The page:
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A hole in one on Veterans Day for this World War II vet from Omaha

A hole in one on Veterans Day for this World War II vet from Omaha

Hole in one

Charles "Chet" Mesershmidt, center, with witnesses Larry Roth, Palmer Shelley, Lauren Hiebner and Mike Hotaling, after he hit a hole in one on Veterans Day. It was Mesershmidt's fifth ace.

Charles “Chet” Mesershmidt said since it was his fifth hole in one, no big deal.

But the fact that the World War II veteran is 94 and sank it Wednesday on Veterans Day, he admitted that was something a little different.

“All that foolishness,” he called it. But he said it would be nice to get a little notoriety.

Mesershmidt golfs three times per week, almost always at Pacific Springs where he has an annual pass.

He usually uses a pitching wedge on the 100-yard 14th hole but pulled out his 9-iron because it was chilly and a little windy.

He and four friends got to play together because of the weather, and two had already hit. But no one could find Mesershmidt’s ball.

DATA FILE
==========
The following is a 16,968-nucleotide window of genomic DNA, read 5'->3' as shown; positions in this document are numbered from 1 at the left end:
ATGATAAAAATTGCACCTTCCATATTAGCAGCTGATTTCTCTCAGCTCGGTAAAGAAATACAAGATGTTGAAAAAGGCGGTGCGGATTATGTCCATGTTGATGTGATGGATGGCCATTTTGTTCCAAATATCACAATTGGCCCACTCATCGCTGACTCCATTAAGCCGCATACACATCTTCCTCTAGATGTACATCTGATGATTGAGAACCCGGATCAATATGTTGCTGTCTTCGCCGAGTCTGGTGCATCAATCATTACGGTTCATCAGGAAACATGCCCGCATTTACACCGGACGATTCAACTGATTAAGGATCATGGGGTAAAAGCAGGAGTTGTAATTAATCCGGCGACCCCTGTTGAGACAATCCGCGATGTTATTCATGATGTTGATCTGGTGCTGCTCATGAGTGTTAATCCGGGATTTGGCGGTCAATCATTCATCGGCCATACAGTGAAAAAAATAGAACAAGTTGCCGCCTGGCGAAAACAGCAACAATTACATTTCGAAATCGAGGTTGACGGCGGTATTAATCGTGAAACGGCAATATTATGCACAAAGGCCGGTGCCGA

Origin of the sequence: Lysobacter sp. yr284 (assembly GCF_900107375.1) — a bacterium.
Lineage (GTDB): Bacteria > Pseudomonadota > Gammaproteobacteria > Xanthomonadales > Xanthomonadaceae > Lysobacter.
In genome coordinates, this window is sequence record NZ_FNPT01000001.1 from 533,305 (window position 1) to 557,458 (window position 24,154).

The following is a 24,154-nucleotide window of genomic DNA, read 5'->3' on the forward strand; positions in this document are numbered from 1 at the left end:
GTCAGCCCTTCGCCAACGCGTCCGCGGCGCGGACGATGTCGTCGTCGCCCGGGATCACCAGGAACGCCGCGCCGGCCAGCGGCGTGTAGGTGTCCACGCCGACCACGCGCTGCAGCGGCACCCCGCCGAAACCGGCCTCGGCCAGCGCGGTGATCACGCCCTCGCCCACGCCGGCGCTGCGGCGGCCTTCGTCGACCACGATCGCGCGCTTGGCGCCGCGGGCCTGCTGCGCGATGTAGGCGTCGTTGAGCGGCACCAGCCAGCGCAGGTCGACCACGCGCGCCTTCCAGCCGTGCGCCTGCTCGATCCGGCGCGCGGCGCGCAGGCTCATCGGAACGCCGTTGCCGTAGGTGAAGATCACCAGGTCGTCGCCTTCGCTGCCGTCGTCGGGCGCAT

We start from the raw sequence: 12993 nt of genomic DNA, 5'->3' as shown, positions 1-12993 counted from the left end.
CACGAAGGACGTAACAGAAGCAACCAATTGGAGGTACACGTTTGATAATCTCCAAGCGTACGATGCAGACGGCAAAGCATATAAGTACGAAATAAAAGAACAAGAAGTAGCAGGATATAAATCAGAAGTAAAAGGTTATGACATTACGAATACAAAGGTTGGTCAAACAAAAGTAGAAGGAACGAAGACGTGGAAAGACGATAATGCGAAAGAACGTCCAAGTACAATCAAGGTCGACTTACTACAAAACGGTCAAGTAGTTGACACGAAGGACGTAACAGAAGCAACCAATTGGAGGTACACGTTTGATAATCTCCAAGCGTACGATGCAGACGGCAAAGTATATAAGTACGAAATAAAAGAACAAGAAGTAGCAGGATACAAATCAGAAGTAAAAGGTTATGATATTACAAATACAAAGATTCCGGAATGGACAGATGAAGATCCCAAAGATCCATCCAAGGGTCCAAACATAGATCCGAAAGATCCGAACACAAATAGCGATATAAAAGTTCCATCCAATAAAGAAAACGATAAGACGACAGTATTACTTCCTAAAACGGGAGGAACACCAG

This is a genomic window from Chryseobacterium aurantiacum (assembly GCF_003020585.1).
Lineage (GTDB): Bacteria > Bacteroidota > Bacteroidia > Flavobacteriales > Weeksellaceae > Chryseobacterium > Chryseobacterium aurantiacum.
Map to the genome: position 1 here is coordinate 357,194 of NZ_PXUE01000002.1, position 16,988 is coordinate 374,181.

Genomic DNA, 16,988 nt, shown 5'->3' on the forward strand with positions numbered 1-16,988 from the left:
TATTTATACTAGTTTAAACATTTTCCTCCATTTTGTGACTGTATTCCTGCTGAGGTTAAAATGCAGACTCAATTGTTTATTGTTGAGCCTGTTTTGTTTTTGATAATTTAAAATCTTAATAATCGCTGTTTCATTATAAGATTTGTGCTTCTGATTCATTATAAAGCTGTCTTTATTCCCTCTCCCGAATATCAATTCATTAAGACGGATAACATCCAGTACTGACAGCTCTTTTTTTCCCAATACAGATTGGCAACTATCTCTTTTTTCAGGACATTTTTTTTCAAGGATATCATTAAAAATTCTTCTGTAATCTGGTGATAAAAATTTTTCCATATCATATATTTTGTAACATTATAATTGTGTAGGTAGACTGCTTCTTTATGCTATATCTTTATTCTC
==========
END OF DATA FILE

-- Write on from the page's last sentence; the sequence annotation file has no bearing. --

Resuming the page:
One of the witnesses, Lauren Hiebner, suggested it might be in the cup. When Mike Hotaling looked, there it was.

“It was a great moment,” Hiebner said.

Other witnesses were Palmer Shelley and Larry Roth. Mesershmidt said they did celebrate.

“I bought a couple of pitchers of Sam Adams OctoberFest,” he said. “You have to do that when you get a hole in one.”

He said he’s always enjoyed golfing and it made for a great marriage when his wife, Jeanette, took up the game and became as good as he was on the links. They belonged at Oak Hills Country Club for years, where he sank two of his aces. The others were in Arizona, where they traveled to golf each year before she died in 2011.

Mesershmidt, who served in the Pacific theater, has lots of interesting tales of his life in the Navy. One of nine children, his father was killed when he was 12 and he enlisted when he was 17. After the war, he got a degree from Creighton and went into the insurance business.

Two of his aunts lived into their 100s, and Mesershmidt said he must have gotten their genes.

“I used to be pretty good when I was younger and could hit the ball farther,” he said. “Now I have to use chipping and putting.”

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Marjie is a writer for The World-Herald’s special sections and specialty publications, including Inspired Living Omaha, Wedding Essentials and Momaha Magazine. Follow her on Twitter @mduceyOWH. Phone: 402-444-1034.

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